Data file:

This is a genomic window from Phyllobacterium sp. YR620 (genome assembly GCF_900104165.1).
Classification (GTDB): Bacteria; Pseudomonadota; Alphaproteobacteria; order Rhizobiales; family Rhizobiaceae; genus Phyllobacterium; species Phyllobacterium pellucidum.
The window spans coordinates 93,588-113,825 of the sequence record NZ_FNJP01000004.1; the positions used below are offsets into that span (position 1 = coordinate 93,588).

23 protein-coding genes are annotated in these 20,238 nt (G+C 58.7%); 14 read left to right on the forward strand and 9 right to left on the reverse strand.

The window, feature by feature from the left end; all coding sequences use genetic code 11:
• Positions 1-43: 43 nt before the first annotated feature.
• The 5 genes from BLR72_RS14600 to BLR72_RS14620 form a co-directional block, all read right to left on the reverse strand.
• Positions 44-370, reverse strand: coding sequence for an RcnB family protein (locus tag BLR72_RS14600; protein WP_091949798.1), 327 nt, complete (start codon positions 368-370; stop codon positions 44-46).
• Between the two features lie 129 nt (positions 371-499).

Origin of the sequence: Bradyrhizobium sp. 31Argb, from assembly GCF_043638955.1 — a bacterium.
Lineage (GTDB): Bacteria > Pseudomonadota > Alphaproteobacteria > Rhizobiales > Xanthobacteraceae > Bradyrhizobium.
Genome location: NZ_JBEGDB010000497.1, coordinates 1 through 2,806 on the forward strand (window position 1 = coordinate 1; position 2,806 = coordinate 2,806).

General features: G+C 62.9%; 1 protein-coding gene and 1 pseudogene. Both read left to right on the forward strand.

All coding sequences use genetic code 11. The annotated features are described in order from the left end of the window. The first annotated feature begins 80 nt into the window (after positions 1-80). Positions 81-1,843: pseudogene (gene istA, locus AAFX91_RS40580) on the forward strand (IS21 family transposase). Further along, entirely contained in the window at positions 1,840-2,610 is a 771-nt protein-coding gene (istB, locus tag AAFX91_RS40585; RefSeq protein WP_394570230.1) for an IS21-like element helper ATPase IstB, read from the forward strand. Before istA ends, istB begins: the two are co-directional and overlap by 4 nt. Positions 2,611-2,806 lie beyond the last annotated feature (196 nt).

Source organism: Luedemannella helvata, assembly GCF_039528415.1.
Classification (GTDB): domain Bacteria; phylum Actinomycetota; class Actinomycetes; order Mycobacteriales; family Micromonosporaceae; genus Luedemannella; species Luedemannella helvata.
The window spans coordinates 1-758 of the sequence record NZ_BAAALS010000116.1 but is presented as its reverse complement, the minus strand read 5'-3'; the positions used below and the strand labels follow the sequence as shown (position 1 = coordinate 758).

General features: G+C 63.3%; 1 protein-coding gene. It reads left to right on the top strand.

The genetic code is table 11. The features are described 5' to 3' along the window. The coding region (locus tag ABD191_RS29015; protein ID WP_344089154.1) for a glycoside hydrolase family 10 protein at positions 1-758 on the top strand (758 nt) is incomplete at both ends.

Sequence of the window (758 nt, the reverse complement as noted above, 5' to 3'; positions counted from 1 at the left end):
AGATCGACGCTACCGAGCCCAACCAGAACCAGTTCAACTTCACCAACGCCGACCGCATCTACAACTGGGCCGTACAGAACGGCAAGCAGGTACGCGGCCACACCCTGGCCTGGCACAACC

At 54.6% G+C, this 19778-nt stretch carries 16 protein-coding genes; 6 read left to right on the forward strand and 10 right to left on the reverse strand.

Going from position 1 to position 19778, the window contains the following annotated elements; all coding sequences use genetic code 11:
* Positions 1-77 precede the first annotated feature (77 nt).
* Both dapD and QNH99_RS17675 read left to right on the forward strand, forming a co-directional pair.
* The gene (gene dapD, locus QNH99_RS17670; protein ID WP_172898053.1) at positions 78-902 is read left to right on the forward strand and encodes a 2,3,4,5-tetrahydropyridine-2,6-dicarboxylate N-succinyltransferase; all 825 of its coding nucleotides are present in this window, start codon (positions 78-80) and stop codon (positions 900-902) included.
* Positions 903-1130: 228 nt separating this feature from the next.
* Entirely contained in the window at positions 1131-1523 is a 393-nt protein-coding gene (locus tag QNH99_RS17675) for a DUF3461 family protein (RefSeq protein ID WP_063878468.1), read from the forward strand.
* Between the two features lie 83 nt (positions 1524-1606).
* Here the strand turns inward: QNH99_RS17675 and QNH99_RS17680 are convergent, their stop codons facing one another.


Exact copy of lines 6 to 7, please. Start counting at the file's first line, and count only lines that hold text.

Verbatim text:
• Positions 1-43: 43 nt before the first annotated feature.
• The 5 genes from BLR72_RS14600 to BLR72_RS14620 form a co-directional block, all read right to left on the reverse strand.